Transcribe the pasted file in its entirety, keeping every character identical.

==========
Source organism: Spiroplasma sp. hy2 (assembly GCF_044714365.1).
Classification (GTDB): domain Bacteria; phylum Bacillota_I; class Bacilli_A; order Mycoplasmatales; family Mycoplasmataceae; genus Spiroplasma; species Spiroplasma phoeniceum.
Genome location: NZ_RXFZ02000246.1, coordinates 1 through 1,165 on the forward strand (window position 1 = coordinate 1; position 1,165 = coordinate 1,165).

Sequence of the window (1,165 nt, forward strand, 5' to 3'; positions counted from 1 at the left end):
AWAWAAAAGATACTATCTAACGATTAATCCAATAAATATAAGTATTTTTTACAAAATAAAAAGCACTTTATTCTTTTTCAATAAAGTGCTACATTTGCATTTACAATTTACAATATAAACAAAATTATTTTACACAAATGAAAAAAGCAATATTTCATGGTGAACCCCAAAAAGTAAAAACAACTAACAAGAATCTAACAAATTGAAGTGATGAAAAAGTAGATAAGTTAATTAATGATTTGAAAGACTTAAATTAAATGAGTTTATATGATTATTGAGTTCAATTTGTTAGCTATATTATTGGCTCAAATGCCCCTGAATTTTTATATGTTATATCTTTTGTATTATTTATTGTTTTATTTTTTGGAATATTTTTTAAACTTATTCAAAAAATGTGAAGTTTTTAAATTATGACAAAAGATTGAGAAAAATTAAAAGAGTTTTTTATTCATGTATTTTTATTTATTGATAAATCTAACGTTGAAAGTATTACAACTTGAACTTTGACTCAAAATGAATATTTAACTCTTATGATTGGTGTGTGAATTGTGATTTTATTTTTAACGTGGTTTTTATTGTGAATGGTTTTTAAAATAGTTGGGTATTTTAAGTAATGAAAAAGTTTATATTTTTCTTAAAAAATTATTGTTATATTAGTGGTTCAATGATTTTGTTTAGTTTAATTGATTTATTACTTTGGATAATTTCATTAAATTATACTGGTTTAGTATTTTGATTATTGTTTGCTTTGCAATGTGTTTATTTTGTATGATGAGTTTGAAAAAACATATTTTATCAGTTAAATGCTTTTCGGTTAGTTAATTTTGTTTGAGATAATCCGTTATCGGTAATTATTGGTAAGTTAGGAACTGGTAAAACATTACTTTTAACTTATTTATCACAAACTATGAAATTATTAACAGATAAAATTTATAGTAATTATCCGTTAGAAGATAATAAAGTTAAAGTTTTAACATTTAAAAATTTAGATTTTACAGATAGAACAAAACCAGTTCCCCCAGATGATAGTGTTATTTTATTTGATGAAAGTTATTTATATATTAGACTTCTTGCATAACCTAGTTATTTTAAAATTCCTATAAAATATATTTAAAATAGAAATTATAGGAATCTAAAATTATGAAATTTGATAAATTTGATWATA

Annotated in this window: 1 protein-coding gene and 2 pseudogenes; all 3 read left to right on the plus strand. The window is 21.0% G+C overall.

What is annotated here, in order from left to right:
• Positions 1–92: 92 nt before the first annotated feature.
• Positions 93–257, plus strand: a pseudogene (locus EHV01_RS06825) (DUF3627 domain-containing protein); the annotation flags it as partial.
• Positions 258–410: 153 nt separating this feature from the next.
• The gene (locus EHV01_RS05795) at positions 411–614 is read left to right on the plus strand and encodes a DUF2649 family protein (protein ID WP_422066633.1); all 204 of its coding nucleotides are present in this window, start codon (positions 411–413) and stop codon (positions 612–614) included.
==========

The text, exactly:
Source organism: Spiroplasma sp. hy2 (assembly GCF_044714365.1).
Classification (GTDB): domain Bacteria; phylum Bacillota_I; class Bacilli_A; order Mycoplasmatales; family Mycoplasmataceae; genus Spiroplasma; species Spiroplasma phoeniceum.
Genome location: NZ_RXFZ02000246.1, coordinates 1 through 1,165 on the forward strand (window position 1 = coordinate 1; position 1,165 = coordinate 1,165).

Sequence of the window (1,165 nt, forward strand, 5' to 3'; positions counted from 1 at the left end):
AWAWAAAAGATACTATCTAACGATTAATCCAATAAATATAAGTATTTTTTACAAAATAAAAAGCACTTTATTCTTTTTCAATAAAGTGCTACATTTGCATTTACAATTTACAATATAAACAAAATTATTTTACACAAATGAAAAAAGCAATATTTCATGGTGAACCCCAAAAAGTAAAAACAACTAACAAGAATCTAACAAATTGAAGTGATGAAAAAGTAGATAAGTTAATTAATGATTTGAAAGACTTAAATTAAATGAGTTTATATGATTATTGAGTTCAATTTGTTAGCTATATTATTGGCTCAAATGCCCCTGAATTTTTATATGTTATATCTTTTGTATTATTTATTGTTTTATTTTTTGGAATATTTTTTAAACTTATTCAAAAAATGTGAAGTTTTTAAATTATGACAAAAGATTGAGAAAAATTAAAAGAGTTTTTTATTCATGTATTTTTATTTATTGATAAATCTAACGTTGAAAGTATTACAACTTGAACTTTGACTCAAAATGAATATTTAACTCTTATGATTGGTGTGTGAATTGTGATTTTATTTTTAACGTGGTTTTTATTGTGAATGGTTTTTAAAATAGTTGGGTATTTTAAGTAATGAAAAAGTTTATATTTTTCTTAAAAAATTATTGTTATATTAGTGGTTCAATGATTTTGTTTAGTTTAATTGATTTATTACTTTGGATAATTTCATTAAATTATACTGGTTTAGTATTTTGATTATTGTTTGCTTTGCAATGTGTTTATTTTGTATGATGAGTTTGAAAAAACATATTTTATCAGTTAAATGCTTTTCGGTTAGTTAATTTTGTTTGAGATAATCCGTTATCGGTAATTATTGGTAAGTTAGGAACTGGTAAAACATTACTTTTAACTTATTTATCACAAACTATGAAATTATTAACAGATAAAATTTATAGTAATTATCCGTTAGAAGATAATAAAGTTAAAGTTTTAACATTTAAAAATTTAGATTTTACAGATAGAACAAAACCAGTTCCCCCAGATGATAGTGTTATTTTATTTGATGAAAGTTATTTATATATTAGACTTCTTGCATAACCTAGTTATTTTAAAATTCCTATAAAATATATTTAAAATAGAAATTATAGGAATCTAAAATTATGAAATTTGATAAATTTGATWATA

Annotated in this window: 1 protein-coding gene and 2 pseudogenes; all 3 read left to right on the plus strand. The window is 21.0% G+C overall.

What is annotated here, in order from left to right:
• Positions 1–92: 92 nt before the first annotated feature.
• Positions 93–257, plus strand: a pseudogene (locus EHV01_RS06825) (DUF3627 domain-containing protein); the annotation flags it as partial.
• Positions 258–410: 153 nt separating this feature from the next.
• The gene (locus EHV01_RS05795) at positions 411–614 is read left to right on the plus strand and encodes a DUF2649 family protein (protein ID WP_422066633.1); all 204 of its coding nucleotides are present in this window, start codon (positions 411–413) and stop codon (positions 612–614) included.